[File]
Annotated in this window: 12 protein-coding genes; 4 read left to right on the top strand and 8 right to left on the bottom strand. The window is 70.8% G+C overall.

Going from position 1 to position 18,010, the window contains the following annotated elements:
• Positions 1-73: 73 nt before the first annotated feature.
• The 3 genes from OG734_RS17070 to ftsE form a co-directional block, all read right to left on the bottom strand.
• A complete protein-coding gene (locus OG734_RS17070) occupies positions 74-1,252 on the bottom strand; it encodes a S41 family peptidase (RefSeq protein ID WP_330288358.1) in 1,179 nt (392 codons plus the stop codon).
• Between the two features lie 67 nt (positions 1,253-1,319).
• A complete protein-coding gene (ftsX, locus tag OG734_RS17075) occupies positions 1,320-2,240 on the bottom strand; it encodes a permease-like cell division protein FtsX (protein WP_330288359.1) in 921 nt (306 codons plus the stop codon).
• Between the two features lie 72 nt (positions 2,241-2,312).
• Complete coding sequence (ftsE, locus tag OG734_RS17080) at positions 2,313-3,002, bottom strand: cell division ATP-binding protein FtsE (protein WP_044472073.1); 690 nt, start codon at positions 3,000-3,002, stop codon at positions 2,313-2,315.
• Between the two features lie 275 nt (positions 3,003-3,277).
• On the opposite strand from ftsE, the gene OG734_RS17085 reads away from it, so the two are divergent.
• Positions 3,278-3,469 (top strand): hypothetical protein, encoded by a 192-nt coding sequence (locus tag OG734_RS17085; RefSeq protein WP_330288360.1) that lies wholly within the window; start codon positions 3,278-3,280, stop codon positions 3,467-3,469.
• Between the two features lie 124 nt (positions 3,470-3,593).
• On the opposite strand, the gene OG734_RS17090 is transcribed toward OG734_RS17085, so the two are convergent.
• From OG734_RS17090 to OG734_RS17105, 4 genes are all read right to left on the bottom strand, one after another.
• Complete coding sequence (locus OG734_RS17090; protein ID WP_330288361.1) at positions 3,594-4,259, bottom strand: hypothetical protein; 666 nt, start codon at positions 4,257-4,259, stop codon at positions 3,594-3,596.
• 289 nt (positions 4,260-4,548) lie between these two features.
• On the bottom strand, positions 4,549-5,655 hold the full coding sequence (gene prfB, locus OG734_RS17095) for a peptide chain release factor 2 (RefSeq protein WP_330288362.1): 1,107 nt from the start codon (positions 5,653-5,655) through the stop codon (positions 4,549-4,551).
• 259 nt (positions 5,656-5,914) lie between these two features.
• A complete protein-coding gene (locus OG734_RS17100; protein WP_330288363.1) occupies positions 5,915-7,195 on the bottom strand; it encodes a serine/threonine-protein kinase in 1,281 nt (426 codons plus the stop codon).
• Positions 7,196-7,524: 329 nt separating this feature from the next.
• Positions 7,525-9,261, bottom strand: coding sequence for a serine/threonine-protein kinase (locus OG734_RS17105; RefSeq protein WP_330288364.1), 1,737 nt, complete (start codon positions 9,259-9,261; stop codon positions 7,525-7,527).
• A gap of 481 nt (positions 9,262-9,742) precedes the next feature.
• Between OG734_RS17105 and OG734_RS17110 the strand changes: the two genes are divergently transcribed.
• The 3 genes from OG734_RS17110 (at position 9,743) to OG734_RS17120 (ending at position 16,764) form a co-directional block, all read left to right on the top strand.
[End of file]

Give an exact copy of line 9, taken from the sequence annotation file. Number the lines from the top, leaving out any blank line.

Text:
• Complete coding sequence (ftsE, locus tag OG734_RS17080) at positions 2,313-3,002, bottom strand: cell division ATP-binding protein FtsE (protein WP_044472073.1); 690 nt, start codon at positions 3,000-3,002, stop codon at positions 2,313-2,315.